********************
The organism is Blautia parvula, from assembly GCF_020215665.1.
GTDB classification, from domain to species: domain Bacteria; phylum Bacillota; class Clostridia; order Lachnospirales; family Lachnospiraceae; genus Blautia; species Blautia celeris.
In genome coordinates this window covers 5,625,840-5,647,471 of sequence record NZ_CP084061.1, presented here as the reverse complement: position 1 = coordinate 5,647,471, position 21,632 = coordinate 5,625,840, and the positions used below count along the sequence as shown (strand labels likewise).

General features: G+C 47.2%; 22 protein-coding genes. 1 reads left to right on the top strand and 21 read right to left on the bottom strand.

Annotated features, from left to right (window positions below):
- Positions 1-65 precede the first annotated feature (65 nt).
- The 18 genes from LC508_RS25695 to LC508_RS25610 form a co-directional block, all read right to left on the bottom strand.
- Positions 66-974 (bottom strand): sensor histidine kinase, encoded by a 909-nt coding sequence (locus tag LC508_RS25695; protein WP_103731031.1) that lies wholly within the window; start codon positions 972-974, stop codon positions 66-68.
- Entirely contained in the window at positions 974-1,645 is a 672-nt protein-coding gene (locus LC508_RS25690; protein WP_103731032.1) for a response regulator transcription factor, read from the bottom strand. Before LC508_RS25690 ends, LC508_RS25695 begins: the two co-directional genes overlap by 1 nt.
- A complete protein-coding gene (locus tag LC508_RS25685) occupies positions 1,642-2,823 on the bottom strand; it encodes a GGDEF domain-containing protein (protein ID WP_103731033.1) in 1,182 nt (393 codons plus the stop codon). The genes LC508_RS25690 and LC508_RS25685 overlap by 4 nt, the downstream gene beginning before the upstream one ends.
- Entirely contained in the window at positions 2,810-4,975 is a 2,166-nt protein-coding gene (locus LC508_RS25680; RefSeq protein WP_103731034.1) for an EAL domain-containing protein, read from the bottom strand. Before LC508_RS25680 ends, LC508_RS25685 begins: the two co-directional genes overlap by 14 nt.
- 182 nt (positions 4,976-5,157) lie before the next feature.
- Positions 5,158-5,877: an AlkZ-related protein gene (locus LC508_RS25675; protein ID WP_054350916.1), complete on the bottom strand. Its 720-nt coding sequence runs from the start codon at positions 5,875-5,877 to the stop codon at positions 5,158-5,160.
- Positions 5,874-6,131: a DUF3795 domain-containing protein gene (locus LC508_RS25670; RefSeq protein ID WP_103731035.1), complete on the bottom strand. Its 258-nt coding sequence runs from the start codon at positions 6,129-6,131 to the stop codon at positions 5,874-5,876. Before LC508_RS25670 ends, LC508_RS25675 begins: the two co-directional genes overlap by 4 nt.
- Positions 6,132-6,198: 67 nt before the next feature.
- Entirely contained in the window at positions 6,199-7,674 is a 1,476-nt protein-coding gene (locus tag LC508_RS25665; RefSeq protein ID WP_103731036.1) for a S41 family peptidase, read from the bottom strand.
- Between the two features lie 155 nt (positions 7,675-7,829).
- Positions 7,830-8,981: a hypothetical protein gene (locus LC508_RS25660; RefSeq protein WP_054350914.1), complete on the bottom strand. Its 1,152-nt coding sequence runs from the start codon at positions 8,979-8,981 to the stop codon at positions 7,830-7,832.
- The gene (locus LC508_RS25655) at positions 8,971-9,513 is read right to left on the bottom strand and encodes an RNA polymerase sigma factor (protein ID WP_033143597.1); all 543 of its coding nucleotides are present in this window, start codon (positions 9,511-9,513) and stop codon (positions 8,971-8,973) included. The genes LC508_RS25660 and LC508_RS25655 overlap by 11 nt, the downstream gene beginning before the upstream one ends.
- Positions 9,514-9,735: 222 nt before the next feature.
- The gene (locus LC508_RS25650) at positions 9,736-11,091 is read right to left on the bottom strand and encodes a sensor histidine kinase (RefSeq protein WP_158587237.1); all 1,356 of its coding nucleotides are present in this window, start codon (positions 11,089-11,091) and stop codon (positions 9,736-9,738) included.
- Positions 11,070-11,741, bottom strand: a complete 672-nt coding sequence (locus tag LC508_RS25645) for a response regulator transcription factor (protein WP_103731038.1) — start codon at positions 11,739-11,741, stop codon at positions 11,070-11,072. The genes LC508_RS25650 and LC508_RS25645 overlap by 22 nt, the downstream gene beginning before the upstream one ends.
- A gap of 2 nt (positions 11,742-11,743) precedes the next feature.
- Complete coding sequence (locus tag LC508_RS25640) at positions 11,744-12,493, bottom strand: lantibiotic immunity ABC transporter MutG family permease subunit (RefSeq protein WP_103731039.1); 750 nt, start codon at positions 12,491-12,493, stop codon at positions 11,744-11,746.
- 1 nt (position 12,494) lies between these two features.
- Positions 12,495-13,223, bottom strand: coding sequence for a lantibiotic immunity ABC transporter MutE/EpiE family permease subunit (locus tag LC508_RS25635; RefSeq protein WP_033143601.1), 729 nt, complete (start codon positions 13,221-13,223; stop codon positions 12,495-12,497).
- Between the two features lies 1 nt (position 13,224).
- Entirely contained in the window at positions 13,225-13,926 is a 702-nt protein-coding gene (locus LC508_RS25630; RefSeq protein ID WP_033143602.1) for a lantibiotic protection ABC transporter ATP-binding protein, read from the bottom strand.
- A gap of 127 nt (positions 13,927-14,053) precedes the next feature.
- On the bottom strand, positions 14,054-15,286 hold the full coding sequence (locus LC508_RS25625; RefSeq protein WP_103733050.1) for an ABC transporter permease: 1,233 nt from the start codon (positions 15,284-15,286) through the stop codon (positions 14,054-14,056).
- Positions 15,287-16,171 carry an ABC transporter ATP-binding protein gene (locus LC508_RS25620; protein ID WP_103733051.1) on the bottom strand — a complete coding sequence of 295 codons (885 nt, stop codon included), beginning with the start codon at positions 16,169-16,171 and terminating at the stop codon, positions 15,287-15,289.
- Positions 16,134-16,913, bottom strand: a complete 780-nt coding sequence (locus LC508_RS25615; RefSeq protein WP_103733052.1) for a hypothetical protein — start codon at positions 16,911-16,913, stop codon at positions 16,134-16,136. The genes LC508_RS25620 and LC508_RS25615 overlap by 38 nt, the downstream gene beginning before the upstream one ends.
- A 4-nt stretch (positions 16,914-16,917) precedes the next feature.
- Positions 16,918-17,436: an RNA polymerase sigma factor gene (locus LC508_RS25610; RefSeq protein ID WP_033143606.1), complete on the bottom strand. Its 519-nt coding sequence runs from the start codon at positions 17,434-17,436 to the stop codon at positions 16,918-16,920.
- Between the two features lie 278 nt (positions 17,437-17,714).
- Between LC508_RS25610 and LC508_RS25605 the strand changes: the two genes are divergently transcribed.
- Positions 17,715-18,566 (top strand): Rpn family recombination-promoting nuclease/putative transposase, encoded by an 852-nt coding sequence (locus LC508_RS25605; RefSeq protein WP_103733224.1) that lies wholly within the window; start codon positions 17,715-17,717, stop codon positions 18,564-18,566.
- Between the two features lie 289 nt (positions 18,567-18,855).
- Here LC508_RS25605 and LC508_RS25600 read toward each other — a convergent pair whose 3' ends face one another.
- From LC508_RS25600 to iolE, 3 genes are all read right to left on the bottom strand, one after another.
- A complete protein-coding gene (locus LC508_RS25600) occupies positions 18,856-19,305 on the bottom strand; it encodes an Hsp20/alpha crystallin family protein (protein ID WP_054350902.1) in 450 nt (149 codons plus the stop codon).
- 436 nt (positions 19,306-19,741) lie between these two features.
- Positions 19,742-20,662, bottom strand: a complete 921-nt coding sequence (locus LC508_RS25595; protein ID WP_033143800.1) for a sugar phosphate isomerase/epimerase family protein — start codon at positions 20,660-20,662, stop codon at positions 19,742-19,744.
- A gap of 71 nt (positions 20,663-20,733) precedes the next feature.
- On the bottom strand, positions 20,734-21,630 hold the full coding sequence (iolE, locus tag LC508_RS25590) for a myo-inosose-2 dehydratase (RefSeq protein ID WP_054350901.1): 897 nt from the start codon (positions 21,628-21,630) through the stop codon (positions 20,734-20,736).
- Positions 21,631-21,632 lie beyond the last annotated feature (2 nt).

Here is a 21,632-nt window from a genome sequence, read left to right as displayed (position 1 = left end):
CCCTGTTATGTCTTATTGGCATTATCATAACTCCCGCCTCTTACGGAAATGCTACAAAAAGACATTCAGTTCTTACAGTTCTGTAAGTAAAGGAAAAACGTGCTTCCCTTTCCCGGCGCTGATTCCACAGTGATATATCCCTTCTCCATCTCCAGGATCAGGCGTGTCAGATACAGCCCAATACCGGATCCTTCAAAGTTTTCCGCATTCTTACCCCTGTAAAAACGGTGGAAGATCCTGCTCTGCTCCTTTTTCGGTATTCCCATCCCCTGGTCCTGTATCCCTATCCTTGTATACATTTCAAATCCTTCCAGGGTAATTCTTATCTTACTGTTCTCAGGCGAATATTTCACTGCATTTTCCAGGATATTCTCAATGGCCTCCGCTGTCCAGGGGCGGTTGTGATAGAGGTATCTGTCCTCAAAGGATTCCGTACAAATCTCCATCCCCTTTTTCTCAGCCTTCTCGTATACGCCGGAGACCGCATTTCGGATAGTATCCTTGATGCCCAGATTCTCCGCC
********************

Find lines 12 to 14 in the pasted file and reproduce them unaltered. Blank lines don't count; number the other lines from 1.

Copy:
- 182 nt (positions 4,976-5,157) lie before the next feature.
- Positions 5,158-5,877: an AlkZ-related protein gene (locus LC508_RS25675; protein ID WP_054350916.1), complete on the bottom strand. Its 720-nt coding sequence runs from the start codon at positions 5,875-5,877 to the stop codon at positions 5,158-5,160.
- Positions 5,874-6,131: a DUF3795 domain-containing protein gene (locus LC508_RS25670; RefSeq protein ID WP_103731035.1), complete on the bottom strand. Its 258-nt coding sequence runs from the start codon at positions 6,129-6,131 to the stop codon at positions 5,874-5,876. Before LC508_RS25670 ends, LC508_RS25675 begins: the two co-directional genes overlap by 4 nt.